The choice of materials, synthesis methods and the cell assembly processes will be driven by the Life Cycle Assessment that will be realized taking into account the recyclability of the complete cells (>50% recycling rate). Modelling at the materials level (electrode/electrolyte interface) as well as the system level (cell ageing, SOH at different regimes) will also guide the materials and cell development and testing.


Project Context and Objectives:
Activities within the first stage of the project focused on the development at lab-scale of high energy electrode materials through easily scalable, potentially low cost and environmentally friendly synthesis methods, as well as safer electrolytes. Within the second stage, scaling-up of selected high energy electrode materials was accomplished, as well as the modelling and analysis of the cell ageing behaviour on baseline cells. Finally, the scaled-up manufacturing of electrodes (high-voltage cathode and optimized graphite anode) and prototype cells [10Ah GEN1 (C/LFP) and small 1Ah GEN2 cells with LNMO and LCP] has been carried out. Cellulose-based packaging can be used as packaging for cells. Electrical and thermal models have been completed. The LCA on Gen2 has been achieved, as well as hydrometallurgical recycling and closed-loop materials recovery.

Main achievements:
• Definition of MARS-EV battery pack architecture for small BEV City Car (~Daimler Smart) and translation to cell and materials specification and selection criteria.
• Synthesis of novel nano-structured high energy active materials at lab-scale:
o Low temperature synthesis of LiMPO4 (M=Fe, Mn) using Ionic Liquids has been studied. A method to recover and purify the ionic liquid utilised as reaction medium was developed using NaOH, in order to make possible the recycling for further syntheses.
o Li2Mn3Si4O12/C nanocomposite preparation providing more than 200 mAh/g at C/20 but low cycle-life.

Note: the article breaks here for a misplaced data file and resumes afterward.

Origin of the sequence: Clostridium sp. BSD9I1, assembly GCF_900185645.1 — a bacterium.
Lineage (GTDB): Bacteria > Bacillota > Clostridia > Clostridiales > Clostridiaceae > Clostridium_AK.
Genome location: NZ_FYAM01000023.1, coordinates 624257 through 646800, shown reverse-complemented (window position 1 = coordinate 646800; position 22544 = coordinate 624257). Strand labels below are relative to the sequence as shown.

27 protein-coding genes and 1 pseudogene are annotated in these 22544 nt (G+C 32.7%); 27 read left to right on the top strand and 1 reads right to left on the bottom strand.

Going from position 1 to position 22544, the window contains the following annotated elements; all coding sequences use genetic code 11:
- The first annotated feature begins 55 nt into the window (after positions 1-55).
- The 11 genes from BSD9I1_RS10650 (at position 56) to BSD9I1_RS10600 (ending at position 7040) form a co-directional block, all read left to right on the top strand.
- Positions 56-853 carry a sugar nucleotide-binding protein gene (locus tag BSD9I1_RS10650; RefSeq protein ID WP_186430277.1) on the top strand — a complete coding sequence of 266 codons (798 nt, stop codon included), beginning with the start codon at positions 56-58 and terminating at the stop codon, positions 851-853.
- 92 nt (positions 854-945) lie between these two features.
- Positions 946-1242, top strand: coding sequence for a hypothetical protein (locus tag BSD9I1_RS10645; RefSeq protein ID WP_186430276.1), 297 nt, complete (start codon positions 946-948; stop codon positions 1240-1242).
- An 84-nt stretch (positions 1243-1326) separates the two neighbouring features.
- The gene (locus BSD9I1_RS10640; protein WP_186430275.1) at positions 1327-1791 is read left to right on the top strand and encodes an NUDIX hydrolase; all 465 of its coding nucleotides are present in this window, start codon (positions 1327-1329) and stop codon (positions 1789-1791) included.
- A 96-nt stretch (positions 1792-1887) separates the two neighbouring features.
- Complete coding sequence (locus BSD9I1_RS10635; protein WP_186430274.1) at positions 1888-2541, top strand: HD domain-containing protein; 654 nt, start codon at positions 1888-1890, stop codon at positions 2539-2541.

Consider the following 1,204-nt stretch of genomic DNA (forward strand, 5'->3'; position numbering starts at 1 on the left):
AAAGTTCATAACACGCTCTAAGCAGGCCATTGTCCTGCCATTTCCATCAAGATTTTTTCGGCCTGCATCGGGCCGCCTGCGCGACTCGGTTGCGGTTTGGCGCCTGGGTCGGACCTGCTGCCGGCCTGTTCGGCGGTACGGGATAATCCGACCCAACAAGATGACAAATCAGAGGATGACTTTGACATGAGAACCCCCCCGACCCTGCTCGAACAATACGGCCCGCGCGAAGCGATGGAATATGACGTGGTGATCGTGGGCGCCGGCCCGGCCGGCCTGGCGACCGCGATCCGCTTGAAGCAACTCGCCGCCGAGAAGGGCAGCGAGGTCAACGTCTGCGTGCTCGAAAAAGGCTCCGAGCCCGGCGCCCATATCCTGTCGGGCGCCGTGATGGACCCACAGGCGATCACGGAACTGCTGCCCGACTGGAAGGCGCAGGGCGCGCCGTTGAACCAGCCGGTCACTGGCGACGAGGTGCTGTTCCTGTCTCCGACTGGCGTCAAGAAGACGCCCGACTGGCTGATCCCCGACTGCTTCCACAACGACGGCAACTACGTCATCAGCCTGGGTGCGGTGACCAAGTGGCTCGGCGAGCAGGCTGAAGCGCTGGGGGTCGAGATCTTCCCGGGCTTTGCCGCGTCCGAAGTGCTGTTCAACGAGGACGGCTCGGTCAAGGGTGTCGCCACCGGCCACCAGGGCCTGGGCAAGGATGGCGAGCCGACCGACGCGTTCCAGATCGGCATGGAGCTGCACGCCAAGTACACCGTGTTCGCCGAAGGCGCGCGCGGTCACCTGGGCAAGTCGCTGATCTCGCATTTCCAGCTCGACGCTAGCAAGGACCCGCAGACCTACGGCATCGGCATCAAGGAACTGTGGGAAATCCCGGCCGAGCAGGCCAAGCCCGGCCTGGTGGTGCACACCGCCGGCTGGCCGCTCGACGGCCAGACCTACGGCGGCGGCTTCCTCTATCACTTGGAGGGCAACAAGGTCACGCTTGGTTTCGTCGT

o High voltage cathodes: C-coated LiCoPO4 (LCP/C) by Flame Spray Pyrolisis (FSP) and VOx-coated Li-rich NMC with increased capacity and cycle life (~850 Wh/kg-active)
▪ C-LiCoPO4 by FSP has been produced at 1kg-scale (GEN2 upscaling) and delivered for electrode manufacturing.
o High capacity anodes: Ni-doped Silicon MWCNT with compatible electrolyte, achieving 600 mAh/g for more than 400 cycles; new approach for ART-SEI formation by Si ball milling with LiF providing 2500-2000 mAh/g-Si for >110 cycles. Improvement of the formulation and procedure of anode preparation by replacement of 10%MWCNTs by 0.5%SWCNTs and knife milling instead of high-energy ball milling method.
▪ Si:Ni [1:0.075] with 0.5%SWCNTs and knife milling exhibit over 1000mAh/granode, for 250 of cycles.
o MEG-2 optimised graphite has been developed providing 350mAh/g at >1C in technical electrodes, to be used in GEN2 cells and also benchmarked in another EU H2020 project.
• Electrode preparation using aqueous binders: Li-rich NMC with CMC and Na-alginate has been proven, as well as for high-voltage LNMO commercial spinel (in absence of available LCP); Silicon anode can be prepared with aqueous binders (Li-PAA). Manufacturing in coating line for pouch cell assembly:
o GEN1 anode with surface modified graphite MEG-1.
o High-voltage LNMO commercial spinel for small GEN2 cells.
o LCP cathode formulation with waterborne binders was developed but could not be upscaled. Electrode with PVdF/NMP formulation was produced instead.
o GEN2 anode with surface modified graphite MEG-2 has been manufactured.
• Development of green and safe, electrolyte chemistries with high performance even at ambient and sub-ambient temperature for MARS-EV electrode chemistries:
o Additives for high-V cathodes (Li-rich NMC): VC+SB combination delivered capacity of 440 Wh·kg-1 (cathode+anode) or 815 Wh kg-1 (cathode): 1M LiPF6 in EC:DMC (1:1 w/w) + (2%VC+4%SB) upscaled to 1L (GEN1).